Lung Cancer Screening and Diagnosis
At The University of Kansas Cancer Center, our lung experts provide the latest technologies for lung cancer screening and diagnosis, staging and treatment. This may include robot-assisted minimally invasive lung biopsy and other minimally invasive or noninvasive surgical procedures resulting in shorter recovery times.
To detect and diagnose lung cancer, our doctors perform a thorough physical exam to look for lung problems, swollen lymph nodes or signs of lung cancer. They also ask questions about your past health and any possible lung cancer symptoms you may have noticed. From there, your doctor will recommend additional testing if he or she suspects the presence of cancer.
How is lung cancer diagnosed?
There are several tests your doctor may order to determine a lung cancer diagnosis:
- Chest X-ray: An X-ray can show masses (growths) on the lungs. Your doctor will then order further testing to determine whether a mass is cancerous.
- CT scan: A computed tomography scan is another tool for detecting cancer. A CT scan uses X-rays and dyes in the veins to make pictures of structures inside the body.
If any of these initial tests show signs of lung cancer, your doctor may recommend further testing. One innovative technology we use is robot-assisted minimally invasive lung biopsy, or robotic bronchoscopy. Using the robot together with 3D imaging, we can steer a thin and flexible tube fitted with a camera to safely reach all 18 segments of the lungs and obtain a biopsy. Other minimally invasive or noninvasive surgical procedures we use include:
- Biopsy: Your doctor removes cells or tissues so a pathologist can view them under a microscope.
- Bone scan: For a bone scan, a technician will inject a radioactive tracer substance into a vein in your arm. The tracer then travels through the bloodstream and into the bones. This can help your doctor see whether the cancer has spread to your bones.
- Bronchoscopy: A procedure that allows your doctor to look at your airway through a thin scope called a bronchoscope. This lets your doctor see problems with the airway, lungs or lymph nodes in the chest.
- Endoscopic ultrasound: The University of Kansas Cancer Center is one of the few providers in the Kansas City region offering endoscopic ultrasound. EUS combines endoscopy and ultrasound to help detect cancer behind the breastbone or in lymph nodes in the chest area.
- InReach™ System: Some cancer lesions are beyond the reach of most bronchoscopes. A tool called the InReach System lets our pulmonologists look deep into the lungs to access cancers when they’re small and potentially easier to treat. We can even use this tool in people who can’t have more invasive surgery. With this system, doctors can biopsy anywhere in the lung. This can mean earlier diagnosis and better outcomes.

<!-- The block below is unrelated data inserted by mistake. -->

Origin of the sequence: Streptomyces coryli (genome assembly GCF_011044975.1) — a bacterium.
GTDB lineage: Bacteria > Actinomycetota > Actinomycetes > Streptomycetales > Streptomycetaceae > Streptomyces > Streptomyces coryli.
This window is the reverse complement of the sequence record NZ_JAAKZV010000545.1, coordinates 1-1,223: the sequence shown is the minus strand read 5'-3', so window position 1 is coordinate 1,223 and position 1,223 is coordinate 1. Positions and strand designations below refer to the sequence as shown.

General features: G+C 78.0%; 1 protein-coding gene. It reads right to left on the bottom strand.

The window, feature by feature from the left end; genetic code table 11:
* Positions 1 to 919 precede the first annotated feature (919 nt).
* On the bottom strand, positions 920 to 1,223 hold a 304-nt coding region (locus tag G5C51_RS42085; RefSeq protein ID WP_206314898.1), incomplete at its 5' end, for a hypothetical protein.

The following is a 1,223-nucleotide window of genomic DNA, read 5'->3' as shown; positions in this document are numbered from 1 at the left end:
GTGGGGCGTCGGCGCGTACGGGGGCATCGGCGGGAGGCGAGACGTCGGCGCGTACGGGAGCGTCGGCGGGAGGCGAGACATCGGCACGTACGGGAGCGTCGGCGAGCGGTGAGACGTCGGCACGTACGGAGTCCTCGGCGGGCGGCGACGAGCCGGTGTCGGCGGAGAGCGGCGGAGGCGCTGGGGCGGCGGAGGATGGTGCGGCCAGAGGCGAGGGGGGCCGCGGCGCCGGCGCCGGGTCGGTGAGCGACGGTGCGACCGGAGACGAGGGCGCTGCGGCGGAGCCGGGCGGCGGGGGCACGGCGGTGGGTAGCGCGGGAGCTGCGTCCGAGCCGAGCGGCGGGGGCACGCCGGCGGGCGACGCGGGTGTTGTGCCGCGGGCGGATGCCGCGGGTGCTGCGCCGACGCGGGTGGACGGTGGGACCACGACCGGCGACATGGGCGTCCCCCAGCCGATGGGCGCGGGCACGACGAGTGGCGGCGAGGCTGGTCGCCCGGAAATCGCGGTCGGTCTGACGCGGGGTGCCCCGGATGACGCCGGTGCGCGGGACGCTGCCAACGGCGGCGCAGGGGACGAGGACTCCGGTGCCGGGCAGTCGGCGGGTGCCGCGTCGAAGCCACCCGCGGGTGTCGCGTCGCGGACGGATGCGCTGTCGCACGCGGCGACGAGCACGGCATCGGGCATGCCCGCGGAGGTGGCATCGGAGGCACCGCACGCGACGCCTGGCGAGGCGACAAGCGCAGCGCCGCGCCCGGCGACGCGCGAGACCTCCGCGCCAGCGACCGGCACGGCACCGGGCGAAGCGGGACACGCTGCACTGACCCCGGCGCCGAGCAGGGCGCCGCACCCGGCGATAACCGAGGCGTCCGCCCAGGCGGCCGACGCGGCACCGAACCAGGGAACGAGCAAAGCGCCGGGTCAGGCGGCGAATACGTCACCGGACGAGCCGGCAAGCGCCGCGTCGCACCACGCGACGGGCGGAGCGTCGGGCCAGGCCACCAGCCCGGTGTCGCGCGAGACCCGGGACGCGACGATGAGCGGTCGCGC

- Magnetic resonance imaging: An MRI uses magnetic waves and computer imaging to show the size and location of lung tumors.
- Mediastinoscopy: Your doctor takes biopsies of lymph nodes to determine whether the cancer has spread to the chest behind the breastbone (mediastinum).
- Positron emission tomography scan: The PET scan uses a special camera to take images of the lungs and check for cancer. PET scans can be so accurate that they can sometimes make a biopsy unnecessary.
- Robotic bronchoscopy: A minimally invasive, robot-assisted procedure that allows physicians to biopsy suspicious abnormalities detected deep within the lungs.
- Sputum cytology: Your doctor looks at your mucus to check for any abnormal cells.
- Thoracentesis: Your doctor uses a needle to remove a sample of fluid between your lungs and chest wall to look for abnormalities.
- Thoracoscopy: Your doctor inserts a thin, lighted tube through a small incision between 2 ribs to get a better look at areas that appeared abnormal in an imaging test. During this procedure, your doctor may also take a biopsy.
- Transthoracic needle aspiration biopsy: Your doctor inserts a needle through the chest wall to remove a sample of lung tissue. Your doctor usually does this type of biopsy if the abnormal lung tissue is located close to the chest wall. The doctor also may use ultrasound or fluoroscopy to help guide the needle to the right spot.
Lung cancer screening
Research shows that a low-dose CT scan is the most successful approach to detecting lung cancer in those at risk. This type of X-ray is so advanced and shows such detailed images that it can reveal abnormalities as small as a grain of rice. Finding a tumor when it’s smaller means the cancer is less likely to have spread, and also improves the chances of effective treatment.
Lung cancer screening location
Indian Creek Campus
10710 Nall Ave.
Overland Park, KS 66211